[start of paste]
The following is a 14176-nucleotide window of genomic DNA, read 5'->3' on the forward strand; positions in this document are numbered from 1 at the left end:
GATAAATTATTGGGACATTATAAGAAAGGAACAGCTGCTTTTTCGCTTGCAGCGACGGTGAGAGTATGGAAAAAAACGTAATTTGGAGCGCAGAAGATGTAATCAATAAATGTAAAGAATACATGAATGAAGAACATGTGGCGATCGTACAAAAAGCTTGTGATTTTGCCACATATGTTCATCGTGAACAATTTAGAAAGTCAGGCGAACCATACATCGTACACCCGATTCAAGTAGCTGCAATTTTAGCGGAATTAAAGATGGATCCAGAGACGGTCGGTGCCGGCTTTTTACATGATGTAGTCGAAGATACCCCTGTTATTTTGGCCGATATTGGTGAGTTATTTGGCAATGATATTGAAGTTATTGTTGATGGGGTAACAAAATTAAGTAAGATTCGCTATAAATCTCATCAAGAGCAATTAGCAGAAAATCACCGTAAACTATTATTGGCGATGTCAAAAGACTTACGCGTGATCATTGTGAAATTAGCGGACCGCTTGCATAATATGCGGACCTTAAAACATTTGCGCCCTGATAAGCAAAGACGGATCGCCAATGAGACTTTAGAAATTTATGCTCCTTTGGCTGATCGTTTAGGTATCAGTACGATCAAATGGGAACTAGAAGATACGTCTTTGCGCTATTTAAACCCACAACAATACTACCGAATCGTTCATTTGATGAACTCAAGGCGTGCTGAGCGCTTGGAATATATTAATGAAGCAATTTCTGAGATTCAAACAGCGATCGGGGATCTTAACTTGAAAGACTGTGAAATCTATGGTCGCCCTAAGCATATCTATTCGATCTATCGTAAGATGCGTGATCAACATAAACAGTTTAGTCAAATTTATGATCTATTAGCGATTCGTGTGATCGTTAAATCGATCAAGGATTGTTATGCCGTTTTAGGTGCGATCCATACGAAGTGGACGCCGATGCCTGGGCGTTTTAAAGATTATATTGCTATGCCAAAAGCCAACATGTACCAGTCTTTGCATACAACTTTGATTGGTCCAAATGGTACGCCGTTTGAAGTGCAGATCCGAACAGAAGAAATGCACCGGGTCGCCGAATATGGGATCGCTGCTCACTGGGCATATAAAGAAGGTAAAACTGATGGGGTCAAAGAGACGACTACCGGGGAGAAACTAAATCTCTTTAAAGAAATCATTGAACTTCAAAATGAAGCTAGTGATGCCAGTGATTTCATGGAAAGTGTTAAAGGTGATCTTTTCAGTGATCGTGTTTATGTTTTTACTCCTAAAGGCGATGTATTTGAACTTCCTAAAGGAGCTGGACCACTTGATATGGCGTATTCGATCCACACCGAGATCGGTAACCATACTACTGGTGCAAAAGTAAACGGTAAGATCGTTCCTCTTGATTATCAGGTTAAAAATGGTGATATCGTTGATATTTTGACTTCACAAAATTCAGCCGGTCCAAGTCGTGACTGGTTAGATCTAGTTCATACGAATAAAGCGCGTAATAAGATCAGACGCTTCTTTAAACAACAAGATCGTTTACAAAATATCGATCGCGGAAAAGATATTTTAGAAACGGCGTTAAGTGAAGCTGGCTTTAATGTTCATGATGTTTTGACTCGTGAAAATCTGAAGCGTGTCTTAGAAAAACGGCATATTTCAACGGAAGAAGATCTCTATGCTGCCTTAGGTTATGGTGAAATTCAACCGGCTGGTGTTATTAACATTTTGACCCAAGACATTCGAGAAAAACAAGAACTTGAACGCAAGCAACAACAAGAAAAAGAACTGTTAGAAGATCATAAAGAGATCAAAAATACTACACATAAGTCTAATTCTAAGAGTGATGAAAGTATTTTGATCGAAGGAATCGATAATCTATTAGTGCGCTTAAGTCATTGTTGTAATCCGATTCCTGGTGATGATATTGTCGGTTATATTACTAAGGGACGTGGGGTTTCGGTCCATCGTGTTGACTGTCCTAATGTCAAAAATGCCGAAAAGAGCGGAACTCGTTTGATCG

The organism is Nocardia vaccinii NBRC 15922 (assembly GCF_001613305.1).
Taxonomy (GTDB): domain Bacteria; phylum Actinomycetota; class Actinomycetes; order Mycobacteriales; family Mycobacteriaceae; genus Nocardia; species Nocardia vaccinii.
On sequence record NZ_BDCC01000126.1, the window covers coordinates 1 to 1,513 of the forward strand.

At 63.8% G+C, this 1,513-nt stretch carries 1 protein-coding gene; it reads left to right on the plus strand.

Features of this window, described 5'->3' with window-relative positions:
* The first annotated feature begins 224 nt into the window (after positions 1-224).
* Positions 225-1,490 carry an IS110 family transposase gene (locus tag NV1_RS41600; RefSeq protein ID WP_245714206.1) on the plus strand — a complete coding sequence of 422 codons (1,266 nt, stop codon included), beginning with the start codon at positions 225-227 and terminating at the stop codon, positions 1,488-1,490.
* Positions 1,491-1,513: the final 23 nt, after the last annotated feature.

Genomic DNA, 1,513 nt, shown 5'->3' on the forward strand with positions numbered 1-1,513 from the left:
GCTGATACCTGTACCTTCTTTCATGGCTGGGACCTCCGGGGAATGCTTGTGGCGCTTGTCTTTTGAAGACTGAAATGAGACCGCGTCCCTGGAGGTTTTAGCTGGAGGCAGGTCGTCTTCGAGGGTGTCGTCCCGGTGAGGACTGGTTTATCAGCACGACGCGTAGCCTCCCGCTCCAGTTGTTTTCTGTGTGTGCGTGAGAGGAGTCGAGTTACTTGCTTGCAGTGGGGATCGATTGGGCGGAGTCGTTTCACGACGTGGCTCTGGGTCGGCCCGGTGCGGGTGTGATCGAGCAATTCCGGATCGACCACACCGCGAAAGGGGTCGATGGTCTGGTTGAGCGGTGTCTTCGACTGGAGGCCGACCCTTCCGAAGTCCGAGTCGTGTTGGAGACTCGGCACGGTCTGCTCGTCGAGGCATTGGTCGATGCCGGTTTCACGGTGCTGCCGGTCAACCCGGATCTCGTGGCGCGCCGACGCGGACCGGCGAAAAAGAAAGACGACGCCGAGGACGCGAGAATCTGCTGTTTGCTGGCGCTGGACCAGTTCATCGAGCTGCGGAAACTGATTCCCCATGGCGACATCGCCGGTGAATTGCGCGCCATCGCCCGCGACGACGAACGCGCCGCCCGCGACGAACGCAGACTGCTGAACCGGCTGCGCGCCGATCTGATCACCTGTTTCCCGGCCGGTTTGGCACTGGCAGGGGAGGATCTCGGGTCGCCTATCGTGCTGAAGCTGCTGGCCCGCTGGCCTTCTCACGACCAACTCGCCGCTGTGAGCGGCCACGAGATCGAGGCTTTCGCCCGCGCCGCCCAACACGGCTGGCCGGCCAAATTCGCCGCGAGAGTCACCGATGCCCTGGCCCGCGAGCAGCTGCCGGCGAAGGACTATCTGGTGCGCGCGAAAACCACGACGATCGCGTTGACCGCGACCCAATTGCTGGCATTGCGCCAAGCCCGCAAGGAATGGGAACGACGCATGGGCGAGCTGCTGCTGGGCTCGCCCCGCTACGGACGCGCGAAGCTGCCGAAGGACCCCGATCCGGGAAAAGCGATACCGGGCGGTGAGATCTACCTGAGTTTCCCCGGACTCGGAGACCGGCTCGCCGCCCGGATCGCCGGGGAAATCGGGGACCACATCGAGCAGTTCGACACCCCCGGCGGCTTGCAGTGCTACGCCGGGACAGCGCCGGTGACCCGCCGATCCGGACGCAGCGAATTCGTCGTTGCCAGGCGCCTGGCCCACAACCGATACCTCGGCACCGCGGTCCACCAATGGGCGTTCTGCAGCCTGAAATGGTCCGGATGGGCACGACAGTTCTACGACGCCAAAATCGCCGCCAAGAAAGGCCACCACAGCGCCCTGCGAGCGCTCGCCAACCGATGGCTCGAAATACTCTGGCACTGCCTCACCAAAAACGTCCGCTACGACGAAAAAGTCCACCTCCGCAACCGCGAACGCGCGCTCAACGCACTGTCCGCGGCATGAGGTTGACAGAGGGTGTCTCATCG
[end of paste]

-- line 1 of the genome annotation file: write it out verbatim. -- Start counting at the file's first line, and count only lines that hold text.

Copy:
The following is a 14176-nucleotide window of genomic DNA, read 5'->3' on the forward strand; positions in this document are numbered from 1 at the left end: